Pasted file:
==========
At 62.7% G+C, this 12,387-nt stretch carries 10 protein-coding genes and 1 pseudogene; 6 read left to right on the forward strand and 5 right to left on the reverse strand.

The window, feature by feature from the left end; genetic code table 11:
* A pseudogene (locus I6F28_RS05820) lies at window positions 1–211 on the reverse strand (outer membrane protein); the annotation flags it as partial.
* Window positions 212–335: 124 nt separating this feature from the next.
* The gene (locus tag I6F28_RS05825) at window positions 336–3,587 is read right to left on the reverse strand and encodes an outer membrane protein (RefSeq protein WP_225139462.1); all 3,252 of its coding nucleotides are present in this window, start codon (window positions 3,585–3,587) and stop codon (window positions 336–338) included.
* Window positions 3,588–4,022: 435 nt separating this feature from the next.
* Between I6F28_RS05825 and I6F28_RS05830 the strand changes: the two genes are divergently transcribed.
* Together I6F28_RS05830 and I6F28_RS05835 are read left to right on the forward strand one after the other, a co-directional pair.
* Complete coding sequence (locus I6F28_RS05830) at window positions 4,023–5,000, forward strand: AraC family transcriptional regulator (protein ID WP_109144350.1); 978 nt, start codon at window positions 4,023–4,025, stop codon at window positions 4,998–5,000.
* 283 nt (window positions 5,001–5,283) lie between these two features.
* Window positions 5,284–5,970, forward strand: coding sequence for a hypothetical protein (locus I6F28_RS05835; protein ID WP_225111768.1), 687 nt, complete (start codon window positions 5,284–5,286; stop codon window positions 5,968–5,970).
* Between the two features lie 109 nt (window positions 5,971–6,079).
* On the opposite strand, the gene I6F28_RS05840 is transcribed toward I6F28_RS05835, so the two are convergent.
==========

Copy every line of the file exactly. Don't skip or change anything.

At 62.7% G+C, this 12,387-nt stretch carries 10 protein-coding genes and 1 pseudogene; 6 read left to right on the forward strand and 5 right to left on the reverse strand.

The window, feature by feature from the left end; genetic code table 11:
* A pseudogene (locus I6F28_RS05820) lies at window positions 1–211 on the reverse strand (outer membrane protein); the annotation flags it as partial.
* Window positions 212–335: 124 nt separating this feature from the next.
* The gene (locus tag I6F28_RS05825) at window positions 336–3,587 is read right to left on the reverse strand and encodes an outer membrane protein (RefSeq protein WP_225139462.1); all 3,252 of its coding nucleotides are present in this window, start codon (window positions 3,585–3,587) and stop codon (window positions 336–338) included.
* Window positions 3,588–4,022: 435 nt separating this feature from the next.
* Between I6F28_RS05825 and I6F28_RS05830 the strand changes: the two genes are divergently transcribed.
* Together I6F28_RS05830 and I6F28_RS05835 are read left to right on the forward strand one after the other, a co-directional pair.
* Complete coding sequence (locus I6F28_RS05830) at window positions 4,023–5,000, forward strand: AraC family transcriptional regulator (protein ID WP_109144350.1); 978 nt, start codon at window positions 4,023–4,025, stop codon at window positions 4,998–5,000.
* 283 nt (window positions 5,001–5,283) lie between these two features.
* Window positions 5,284–5,970, forward strand: coding sequence for a hypothetical protein (locus I6F28_RS05835; protein ID WP_225111768.1), 687 nt, complete (start codon window positions 5,284–5,286; stop codon window positions 5,968–5,970).
* Between the two features lie 109 nt (window positions 5,971–6,079).
* On the opposite strand, the gene I6F28_RS05840 is transcribed toward I6F28_RS05835, so the two are convergent.